When is the right time to get your Cataract operated
Author: Dr. Guneet J Mann, MD
Age-related cataract is a chronic, slowly progressive opacification of the natural lens of the eye that ultimately results in symptomatic disturbance of vision. Globally, cataract is the leading cause of blindness and impaired visual acuity and cataract surgery is one of the most commonly performed elective surgical procedures in the western countries. As the opacities grow in size and depth, there is progressive deterioration in quality and quantity of vision.
Symptoms of cataract
- Blurred, dim, hazy, or cloudy vision, as if looking through a dirty or smudged window. Patients may find themselves squinting or blinking more often, to get better focus.
- Problems in night driving because of glare and increased sensitivity to light, from oncoming headlights.
- Halos around light sources like lamps, headlights, and glare from the sun.
- Patients may feel the need for increased or brighter lights for indoor activities, like reading.
- There may be fading or yellowing of colors, so that there is trouble differentiating between colors of the same family, such as blue and purple.
- Colors may look faded and not as bright as before.
- Double vision in the cataractous eye.
- Frequent changes in the prescription of eyeglasses or contact lenses.
- In more advanced cataract, the patient may be able to appreciate a whitish or gray film over the eye, in the mirror.
When a cataract becomes visually significant, cataract surgery is the only established method of treatment. The definition of “visually significant” has evolved over time, to its current meaning of a visual acuity of 20/40 (6/12) or worse. With the older techniques of surgery, a visually significant cataract was used to describe an advanced or mature cataract, with vision impairment approaching blindness. As the definition of visually significant cataract has changed, so has the timing of surgery. From waiting till the entire lens was opaque (white), “mature cataract”, to getting cataract surgery done when the lifestyle of the patient is affected, has been possible because of changing techniques of cataract surgery. A mature cataract was much easier to operate with the older techniques than a cataract that was not mature.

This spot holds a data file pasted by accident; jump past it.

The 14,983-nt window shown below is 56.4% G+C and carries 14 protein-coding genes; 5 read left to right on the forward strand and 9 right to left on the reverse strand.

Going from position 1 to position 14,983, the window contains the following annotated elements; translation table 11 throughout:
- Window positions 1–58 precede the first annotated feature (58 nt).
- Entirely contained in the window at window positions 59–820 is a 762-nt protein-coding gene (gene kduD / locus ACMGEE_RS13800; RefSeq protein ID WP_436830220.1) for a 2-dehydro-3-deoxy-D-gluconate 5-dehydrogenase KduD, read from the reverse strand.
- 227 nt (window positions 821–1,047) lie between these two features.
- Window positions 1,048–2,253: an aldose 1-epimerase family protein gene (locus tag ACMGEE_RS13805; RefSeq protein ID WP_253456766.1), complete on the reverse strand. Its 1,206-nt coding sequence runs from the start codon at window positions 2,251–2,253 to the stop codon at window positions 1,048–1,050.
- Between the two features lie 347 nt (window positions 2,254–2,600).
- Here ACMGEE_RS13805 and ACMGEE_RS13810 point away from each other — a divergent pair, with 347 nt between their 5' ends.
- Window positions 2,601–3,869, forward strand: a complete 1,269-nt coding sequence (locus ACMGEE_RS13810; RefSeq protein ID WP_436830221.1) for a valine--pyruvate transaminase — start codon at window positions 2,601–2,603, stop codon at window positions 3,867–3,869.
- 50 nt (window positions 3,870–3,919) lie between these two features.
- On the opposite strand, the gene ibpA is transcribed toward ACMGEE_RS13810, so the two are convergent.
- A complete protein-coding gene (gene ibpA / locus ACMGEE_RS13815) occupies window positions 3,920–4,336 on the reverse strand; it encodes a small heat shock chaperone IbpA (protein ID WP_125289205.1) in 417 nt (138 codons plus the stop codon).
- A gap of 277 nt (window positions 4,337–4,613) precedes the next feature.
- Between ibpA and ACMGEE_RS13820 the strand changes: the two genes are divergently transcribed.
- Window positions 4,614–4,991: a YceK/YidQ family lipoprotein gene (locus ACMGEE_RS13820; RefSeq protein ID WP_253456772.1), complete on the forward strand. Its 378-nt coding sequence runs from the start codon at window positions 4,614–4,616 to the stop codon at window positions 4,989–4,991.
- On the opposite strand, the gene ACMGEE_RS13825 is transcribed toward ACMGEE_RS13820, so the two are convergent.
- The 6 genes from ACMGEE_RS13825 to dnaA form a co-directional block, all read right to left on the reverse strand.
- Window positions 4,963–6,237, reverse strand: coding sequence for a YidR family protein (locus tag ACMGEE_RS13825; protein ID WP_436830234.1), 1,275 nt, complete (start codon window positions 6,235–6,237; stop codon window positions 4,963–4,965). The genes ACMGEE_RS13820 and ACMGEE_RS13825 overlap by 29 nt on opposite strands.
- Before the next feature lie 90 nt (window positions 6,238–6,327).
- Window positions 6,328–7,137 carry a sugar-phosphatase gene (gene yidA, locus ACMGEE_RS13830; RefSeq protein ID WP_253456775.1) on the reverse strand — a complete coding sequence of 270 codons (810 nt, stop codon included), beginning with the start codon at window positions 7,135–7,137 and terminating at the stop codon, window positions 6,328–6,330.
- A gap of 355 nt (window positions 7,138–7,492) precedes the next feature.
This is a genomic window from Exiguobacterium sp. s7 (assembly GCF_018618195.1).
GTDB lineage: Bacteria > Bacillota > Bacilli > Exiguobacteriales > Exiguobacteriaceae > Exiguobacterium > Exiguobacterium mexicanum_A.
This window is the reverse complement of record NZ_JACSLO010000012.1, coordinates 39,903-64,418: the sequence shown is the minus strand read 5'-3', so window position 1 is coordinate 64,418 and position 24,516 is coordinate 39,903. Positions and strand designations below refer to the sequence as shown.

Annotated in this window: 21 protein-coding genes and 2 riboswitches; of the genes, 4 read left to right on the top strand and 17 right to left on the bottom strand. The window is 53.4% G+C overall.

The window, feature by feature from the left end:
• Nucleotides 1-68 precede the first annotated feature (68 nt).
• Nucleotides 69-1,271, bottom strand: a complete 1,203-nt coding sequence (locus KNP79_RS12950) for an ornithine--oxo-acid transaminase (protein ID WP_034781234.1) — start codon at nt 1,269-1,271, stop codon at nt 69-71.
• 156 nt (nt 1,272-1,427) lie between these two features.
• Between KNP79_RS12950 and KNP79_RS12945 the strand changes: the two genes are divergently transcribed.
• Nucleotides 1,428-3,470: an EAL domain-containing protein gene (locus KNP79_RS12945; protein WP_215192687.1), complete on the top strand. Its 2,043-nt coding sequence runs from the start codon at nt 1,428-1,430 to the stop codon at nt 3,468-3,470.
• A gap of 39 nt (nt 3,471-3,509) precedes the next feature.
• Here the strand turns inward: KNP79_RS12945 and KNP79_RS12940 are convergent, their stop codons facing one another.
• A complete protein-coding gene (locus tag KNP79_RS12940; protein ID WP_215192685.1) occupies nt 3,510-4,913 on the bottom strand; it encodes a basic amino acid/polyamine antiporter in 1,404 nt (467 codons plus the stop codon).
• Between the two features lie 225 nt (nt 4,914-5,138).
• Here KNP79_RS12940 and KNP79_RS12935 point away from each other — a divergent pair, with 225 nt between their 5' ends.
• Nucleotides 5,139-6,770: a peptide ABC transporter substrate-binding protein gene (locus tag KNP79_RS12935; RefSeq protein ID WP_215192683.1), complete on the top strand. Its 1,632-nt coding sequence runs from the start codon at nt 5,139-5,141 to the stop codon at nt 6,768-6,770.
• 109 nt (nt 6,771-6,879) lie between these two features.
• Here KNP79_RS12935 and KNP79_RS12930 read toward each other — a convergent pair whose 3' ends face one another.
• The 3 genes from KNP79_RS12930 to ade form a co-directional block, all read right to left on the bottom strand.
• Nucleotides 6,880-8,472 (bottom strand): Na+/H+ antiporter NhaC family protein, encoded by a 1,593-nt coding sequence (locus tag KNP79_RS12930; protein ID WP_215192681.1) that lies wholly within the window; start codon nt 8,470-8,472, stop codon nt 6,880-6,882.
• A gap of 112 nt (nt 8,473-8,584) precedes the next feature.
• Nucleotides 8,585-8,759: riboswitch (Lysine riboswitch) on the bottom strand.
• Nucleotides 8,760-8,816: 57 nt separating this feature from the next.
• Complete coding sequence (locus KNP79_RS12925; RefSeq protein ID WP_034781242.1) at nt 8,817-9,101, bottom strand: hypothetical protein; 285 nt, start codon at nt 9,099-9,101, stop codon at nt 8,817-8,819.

The oldest known technique of cataract surgery was Couching, possibly practiced by the ancient Egyptians and Babylonians. Though written evidence of this procedure is found in “Sushruta Samhita, Uttar Tantra”, an Indian medical treatise (800 B.C.) written by Maharshi Sushruta, an ancient Indian surgeon. The diagnosis of mature cataract was easy because of the white pupillary reflex and inability of the patient to see anything, except light, from that eye. Many centuries later, in 1747, came the procedure of cataract extraction by Jacques Daviel. His method involved leaving the capsule of the lens in the eye, which was something like the ExtraCapsular Cataract Extraction (ECCE) of the 1970ies. It remained the prevalent approach for cataract extraction for over 100 years, until the 19th century, when Intracapsular cataract extraction (ICCE) became, for a time, the preferred method of cataract removal. The ICCE involved removal of the entire cataractous lens (including the capsule). It was first performed by Samuel Sharp in 1753. With improvements in operative tools and techniques, there was reemergence of ECCE in the 1970s as the preferred approach over ICCE.
Earlier the surgeries were being done without implantation of an artificial lens (Intraocular Lens-IOL) in the eye, leaving the patient aphakic in the operated eye. This meant that the patient had to wear very high powered plus spectacle lenses after the surgery, with all the associated problems. In 1950 the first PMMA IOL was implanted by Sir Nicholas Harold Lloyd Ridley in England, resulting in a much better quality of vision than with ICCE. In 1967, an American ophthalmologist, Charles Kelman, revolutionized cataract surgery when he introduced phacoemulsification (often referred to as “phaco”) as an alternative approach to ECCE. Phacoemulsification involves ultrasonic emulsification and aspiration of the lens through a considerably smaller (3 to 4 mm) incision compared to the conventional incision of ECCE. It is now considered the safest and the preferred method of cataract surgery. The small incision size has led to much shorter recovery times, less postoperative astigmatism and better visual results.